Virtually all of these MMPI scales relate to the personality and credibility of the test subject. The MMPI purports to both test the plaintiff’s credibility and identify characteristics of the plaintiff such as “lie” and “symptom validity,” “superlative self-presentation,” and “Amorality,” to name a few of the test features. This test will produce nothing more than commentary on the character and credibility of the plaintiff. Such evidence is inadmissible.1

The plaintiff’s psychologist did not use this test, and given both the length and inconvenience of the test as well as the substantial likelihood that the results of the test will be inadmissible, the test should not be permitted. Furthermore, the defendants’ proposed use of this particular test, which is of dubious utility and admissibility in the present case, only serves to highlight the need for the defendants to tell the plaintiff and the court what tests its witnesses intend to use.

Plaintiff Should Be Permitted to Have an Observer Present and Record the Examinations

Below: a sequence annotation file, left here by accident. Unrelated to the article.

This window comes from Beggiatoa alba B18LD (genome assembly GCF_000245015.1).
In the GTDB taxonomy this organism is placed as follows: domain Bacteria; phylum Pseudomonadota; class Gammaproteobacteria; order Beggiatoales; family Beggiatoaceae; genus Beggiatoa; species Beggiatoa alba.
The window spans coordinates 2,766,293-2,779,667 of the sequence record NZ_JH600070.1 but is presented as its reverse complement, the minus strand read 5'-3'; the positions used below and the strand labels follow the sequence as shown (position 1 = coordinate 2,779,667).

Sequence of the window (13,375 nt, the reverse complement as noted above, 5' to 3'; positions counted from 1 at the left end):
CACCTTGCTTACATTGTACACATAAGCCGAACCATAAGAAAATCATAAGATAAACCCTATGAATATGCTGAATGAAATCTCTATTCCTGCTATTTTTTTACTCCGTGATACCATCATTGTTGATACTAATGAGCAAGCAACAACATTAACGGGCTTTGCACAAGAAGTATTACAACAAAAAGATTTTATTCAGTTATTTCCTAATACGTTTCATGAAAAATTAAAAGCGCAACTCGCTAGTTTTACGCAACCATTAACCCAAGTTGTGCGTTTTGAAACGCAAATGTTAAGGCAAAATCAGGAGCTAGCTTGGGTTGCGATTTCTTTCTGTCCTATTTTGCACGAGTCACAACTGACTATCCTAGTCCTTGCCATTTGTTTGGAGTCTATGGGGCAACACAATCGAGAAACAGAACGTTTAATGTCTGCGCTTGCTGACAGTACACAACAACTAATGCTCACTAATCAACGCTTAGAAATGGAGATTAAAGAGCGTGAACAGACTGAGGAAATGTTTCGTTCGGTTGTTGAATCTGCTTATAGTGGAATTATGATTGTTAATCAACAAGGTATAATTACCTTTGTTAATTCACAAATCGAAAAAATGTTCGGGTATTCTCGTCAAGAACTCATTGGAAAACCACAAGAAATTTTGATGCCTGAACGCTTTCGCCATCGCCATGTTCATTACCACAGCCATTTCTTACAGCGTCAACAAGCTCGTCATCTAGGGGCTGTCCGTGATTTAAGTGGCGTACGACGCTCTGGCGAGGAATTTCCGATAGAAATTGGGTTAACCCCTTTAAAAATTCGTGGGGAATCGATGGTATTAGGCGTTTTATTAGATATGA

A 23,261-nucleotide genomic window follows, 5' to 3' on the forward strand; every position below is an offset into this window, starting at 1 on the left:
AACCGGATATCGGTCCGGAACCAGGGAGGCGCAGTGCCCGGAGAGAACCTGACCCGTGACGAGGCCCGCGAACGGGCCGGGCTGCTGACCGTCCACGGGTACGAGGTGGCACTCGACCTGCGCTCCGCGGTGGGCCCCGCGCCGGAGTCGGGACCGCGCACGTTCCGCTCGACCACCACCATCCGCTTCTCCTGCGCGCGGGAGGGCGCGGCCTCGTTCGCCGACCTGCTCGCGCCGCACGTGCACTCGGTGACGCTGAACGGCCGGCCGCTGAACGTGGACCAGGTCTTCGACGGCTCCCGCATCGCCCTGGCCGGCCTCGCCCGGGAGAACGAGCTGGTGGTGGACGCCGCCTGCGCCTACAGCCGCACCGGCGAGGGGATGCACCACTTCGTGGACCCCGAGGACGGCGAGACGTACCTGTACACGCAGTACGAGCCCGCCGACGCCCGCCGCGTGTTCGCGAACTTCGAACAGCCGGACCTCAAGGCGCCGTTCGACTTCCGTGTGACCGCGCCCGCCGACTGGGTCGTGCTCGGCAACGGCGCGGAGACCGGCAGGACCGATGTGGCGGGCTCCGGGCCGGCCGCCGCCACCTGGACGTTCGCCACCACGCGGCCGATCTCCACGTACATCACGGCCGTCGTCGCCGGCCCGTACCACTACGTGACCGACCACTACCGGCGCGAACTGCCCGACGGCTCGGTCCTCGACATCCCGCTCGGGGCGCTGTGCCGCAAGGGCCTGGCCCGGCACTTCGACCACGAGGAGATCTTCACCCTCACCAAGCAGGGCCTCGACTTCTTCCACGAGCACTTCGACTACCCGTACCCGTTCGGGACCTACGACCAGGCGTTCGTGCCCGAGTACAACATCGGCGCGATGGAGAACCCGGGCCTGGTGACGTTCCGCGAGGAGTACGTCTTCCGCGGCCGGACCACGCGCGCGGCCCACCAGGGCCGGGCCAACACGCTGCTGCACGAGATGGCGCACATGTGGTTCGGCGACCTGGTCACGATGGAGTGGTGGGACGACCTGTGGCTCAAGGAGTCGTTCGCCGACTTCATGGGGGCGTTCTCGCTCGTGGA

This issue was recently addressed by the Oregon Supreme Court, which ordered a trial court to allow that legal counsel be present at an Oregon Rules of Civil Procedure 44 examination.2

The affidavit of Dr. W. also claims that “third-party observation of these examinations…causes a significantly greater risk of dissemination of testing materials.” This is a bizarre assertion. For one thing, the American Psychological Association’s Ethical Principles of Psychologists and Code of Conduct (2010) contemplates the recording of tests:

4.03 Recording: Before recording the voices or images of individuals to whom they provide services, psychologists obtain permission from all such persons or their legal representatives.

 Defendants’ Witnesses Should Be Required to Turn over the Raw Data from Their Tests